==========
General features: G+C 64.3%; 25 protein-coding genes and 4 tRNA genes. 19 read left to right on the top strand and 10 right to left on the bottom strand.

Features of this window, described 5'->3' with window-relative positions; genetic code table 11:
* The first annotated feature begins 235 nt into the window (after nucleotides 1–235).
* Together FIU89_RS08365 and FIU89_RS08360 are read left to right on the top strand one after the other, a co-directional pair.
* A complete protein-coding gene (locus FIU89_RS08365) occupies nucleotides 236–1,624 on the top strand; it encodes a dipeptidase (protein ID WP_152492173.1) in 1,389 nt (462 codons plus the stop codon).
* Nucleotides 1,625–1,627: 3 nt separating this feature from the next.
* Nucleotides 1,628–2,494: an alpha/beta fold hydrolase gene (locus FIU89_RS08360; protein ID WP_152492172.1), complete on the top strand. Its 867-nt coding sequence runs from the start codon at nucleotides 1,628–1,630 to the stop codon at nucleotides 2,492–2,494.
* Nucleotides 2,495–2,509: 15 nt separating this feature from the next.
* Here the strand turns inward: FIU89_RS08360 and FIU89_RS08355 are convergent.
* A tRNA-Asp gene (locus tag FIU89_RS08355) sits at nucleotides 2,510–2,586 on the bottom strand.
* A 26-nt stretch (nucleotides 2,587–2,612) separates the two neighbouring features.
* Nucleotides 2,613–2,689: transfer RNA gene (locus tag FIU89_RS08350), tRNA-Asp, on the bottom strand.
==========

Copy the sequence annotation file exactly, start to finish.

General features: G+C 64.3%; 25 protein-coding genes and 4 tRNA genes. 19 read left to right on the top strand and 10 right to left on the bottom strand.

Features of this window, described 5'->3' with window-relative positions; genetic code table 11:
* The first annotated feature begins 235 nt into the window (after nucleotides 1–235).
* Together FIU89_RS08365 and FIU89_RS08360 are read left to right on the top strand one after the other, a co-directional pair.
* A complete protein-coding gene (locus FIU89_RS08365) occupies nucleotides 236–1,624 on the top strand; it encodes a dipeptidase (protein ID WP_152492173.1) in 1,389 nt (462 codons plus the stop codon).
* Nucleotides 1,625–1,627: 3 nt separating this feature from the next.
* Nucleotides 1,628–2,494: an alpha/beta fold hydrolase gene (locus FIU89_RS08360; protein ID WP_152492172.1), complete on the top strand. Its 867-nt coding sequence runs from the start codon at nucleotides 1,628–1,630 to the stop codon at nucleotides 2,492–2,494.
* Nucleotides 2,495–2,509: 15 nt separating this feature from the next.
* Here the strand turns inward: FIU89_RS08360 and FIU89_RS08355 are convergent.
* A tRNA-Asp gene (locus tag FIU89_RS08355) sits at nucleotides 2,510–2,586 on the bottom strand.
* A 26-nt stretch (nucleotides 2,587–2,612) separates the two neighbouring features.
* Nucleotides 2,613–2,689: transfer RNA gene (locus tag FIU89_RS08350), tRNA-Asp, on the bottom strand.